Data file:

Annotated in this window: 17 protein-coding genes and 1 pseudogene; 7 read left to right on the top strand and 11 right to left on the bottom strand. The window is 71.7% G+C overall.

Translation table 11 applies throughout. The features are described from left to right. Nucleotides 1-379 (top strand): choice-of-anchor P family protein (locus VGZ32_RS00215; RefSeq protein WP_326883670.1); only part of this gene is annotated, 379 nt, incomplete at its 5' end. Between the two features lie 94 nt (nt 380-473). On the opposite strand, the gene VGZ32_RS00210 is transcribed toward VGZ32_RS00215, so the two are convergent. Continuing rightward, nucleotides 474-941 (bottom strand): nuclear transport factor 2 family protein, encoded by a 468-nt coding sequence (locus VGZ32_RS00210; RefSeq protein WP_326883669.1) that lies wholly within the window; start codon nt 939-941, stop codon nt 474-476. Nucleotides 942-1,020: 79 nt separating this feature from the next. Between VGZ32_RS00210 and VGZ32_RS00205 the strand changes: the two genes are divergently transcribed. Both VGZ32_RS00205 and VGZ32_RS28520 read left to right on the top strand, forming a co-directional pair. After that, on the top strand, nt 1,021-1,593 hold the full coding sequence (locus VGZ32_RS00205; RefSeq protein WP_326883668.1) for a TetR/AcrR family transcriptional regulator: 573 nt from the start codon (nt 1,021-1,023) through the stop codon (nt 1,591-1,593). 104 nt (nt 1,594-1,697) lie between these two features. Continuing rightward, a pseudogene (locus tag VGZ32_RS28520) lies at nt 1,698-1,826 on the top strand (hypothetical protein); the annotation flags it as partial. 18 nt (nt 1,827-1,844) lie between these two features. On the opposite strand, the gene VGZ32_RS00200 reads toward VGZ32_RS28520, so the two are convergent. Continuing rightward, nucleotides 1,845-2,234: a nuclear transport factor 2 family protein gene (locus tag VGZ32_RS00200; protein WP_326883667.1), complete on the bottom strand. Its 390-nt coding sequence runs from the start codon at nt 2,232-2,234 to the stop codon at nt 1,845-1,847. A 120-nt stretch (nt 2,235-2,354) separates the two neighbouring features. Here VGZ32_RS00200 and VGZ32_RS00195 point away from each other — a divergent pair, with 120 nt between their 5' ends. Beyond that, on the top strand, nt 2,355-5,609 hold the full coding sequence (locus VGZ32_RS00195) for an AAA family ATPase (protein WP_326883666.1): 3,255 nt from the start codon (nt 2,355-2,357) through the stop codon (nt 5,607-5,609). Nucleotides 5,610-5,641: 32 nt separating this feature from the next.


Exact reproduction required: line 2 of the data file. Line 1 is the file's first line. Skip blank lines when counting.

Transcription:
Translation table 11 applies throughout. The features are described from left to right. Nucleotides 1-379 (top strand): choice-of-anchor P family protein (locus VGZ32_RS00215; RefSeq protein WP_326883670.1); only part of this gene is annotated, 379 nt, incomplete at its 5' end. Between the two features lie 94 nt (nt 380-473). On the opposite strand, the gene VGZ32_RS00210 is transcribed toward VGZ32_RS00215, so the two are convergent. Continuing rightward, nucleotides 474-941 (bottom strand): nuclear transport factor 2 family protein, encoded by a 468-nt coding sequence (locus VGZ32_RS00210; RefSeq protein WP_326883669.1) that lies wholly within the window; start codon nt 939-941, stop codon nt 474-476. Nucleotides 942-1,020: 79 nt separating this feature from the next. Between VGZ32_RS00210 and VGZ32_RS00205 the strand changes: the two genes are divergently transcribed. Both VGZ32_RS00205 and VGZ32_RS28520 read left to right on the top strand, forming a co-directional pair. After that, on the top strand, nt 1,021-1,593 hold the full coding sequence (locus VGZ32_RS00205; RefSeq protein WP_326883668.1) for a TetR/AcrR family transcriptional regulator: 573 nt from the start codon (nt 1,021-1,023) through the stop codon (nt 1,591-1,593). 104 nt (nt 1,594-1,697) lie between these two features. Continuing rightward, a pseudogene (locus tag VGZ32_RS28520) lies at nt 1,698-1,826 on the top strand (hypothetical protein); the annotation flags it as partial. 18 nt (nt 1,827-1,844) lie between these two features. On the opposite strand, the gene VGZ32_RS00200 reads toward VGZ32_RS28520, so the two are convergent. Continuing rightward, nucleotides 1,845-2,234: a nuclear transport factor 2 family protein gene (locus tag VGZ32_RS00200; protein WP_326883667.1), complete on the bottom strand. Its 390-nt coding sequence runs from the start codon at nt 2,232-2,234 to the stop codon at nt 1,845-1,847. A 120-nt stretch (nt 2,235-2,354) separates the two neighbouring features. Here VGZ32_RS00200 and VGZ32_RS00195 point away from each other — a divergent pair, with 120 nt between their 5' ends. Beyond that, on the top strand, nt 2,355-5,609 hold the full coding sequence (locus VGZ32_RS00195) for an AAA family ATPase (protein WP_326883666.1): 3,255 nt from the start codon (nt 2,355-2,357) through the stop codon (nt 5,607-5,609). Nucleotides 5,610-5,641: 32 nt separating this feature from the next.